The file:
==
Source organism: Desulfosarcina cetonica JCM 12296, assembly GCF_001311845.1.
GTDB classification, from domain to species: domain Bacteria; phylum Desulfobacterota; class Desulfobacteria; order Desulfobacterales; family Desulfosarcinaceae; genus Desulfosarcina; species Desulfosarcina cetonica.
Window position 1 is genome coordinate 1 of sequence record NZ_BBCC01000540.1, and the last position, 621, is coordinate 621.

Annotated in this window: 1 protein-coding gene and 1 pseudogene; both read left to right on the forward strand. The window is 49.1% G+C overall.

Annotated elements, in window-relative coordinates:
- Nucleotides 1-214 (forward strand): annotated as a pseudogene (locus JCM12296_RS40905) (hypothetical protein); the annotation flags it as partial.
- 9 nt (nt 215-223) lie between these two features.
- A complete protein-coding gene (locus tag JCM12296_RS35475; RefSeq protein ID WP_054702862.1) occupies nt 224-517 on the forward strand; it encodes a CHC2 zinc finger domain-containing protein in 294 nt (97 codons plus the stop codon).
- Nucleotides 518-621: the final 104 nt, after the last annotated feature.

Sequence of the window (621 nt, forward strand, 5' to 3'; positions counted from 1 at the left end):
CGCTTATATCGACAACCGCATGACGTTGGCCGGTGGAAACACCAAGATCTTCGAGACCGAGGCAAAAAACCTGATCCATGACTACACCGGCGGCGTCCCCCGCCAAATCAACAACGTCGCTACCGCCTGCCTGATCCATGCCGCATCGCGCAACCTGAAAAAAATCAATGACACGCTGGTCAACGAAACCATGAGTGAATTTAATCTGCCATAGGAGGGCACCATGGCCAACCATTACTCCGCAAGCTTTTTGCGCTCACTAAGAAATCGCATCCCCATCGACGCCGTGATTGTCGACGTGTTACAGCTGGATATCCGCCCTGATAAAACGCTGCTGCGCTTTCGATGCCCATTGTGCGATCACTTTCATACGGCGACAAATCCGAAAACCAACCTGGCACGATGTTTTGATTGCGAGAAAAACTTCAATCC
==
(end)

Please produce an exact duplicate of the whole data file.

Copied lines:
Source organism: Desulfosarcina cetonica JCM 12296, assembly GCF_001311845.1.
GTDB classification, from domain to species: domain Bacteria; phylum Desulfobacterota; class Desulfobacteria; order Desulfobacterales; family Desulfosarcinaceae; genus Desulfosarcina; species Desulfosarcina cetonica.
Window position 1 is genome coordinate 1 of sequence record NZ_BBCC01000540.1, and the last position, 621, is coordinate 621.

Annotated in this window: 1 protein-coding gene and 1 pseudogene; both read left to right on the forward strand. The window is 49.1% G+C overall.

Annotated elements, in window-relative coordinates:
- Nucleotides 1-214 (forward strand): annotated as a pseudogene (locus JCM12296_RS40905) (hypothetical protein); the annotation flags it as partial.
- 9 nt (nt 215-223) lie between these two features.
- A complete protein-coding gene (locus tag JCM12296_RS35475; RefSeq protein ID WP_054702862.1) occupies nt 224-517 on the forward strand; it encodes a CHC2 zinc finger domain-containing protein in 294 nt (97 codons plus the stop codon).
- Nucleotides 518-621: the final 104 nt, after the last annotated feature.

Sequence of the window (621 nt, forward strand, 5' to 3'; positions counted from 1 at the left end):
CGCTTATATCGACAACCGCATGACGTTGGCCGGTGGAAACACCAAGATCTTCGAGACCGAGGCAAAAAACCTGATCCATGACTACACCGGCGGCGTCCCCCGCCAAATCAACAACGTCGCTACCGCCTGCCTGATCCATGCCGCATCGCGCAACCTGAAAAAAATCAATGACACGCTGGTCAACGAAACCATGAGTGAATTTAATCTGCCATAGGAGGGCACCATGGCCAACCATTACTCCGCAAGCTTTTTGCGCTCACTAAGAAATCGCATCCCCATCGACGCCGTGATTGTCGACGTGTTACAGCTGGATATCCGCCCTGATAAAACGCTGCTGCGCTTTCGATGCCCATTGTGCGATCACTTTCATACGGCGACAAATCCGAAAACCAACCTGGCACGATGTTTTGATTGCGAGAAAAACTTCAATCC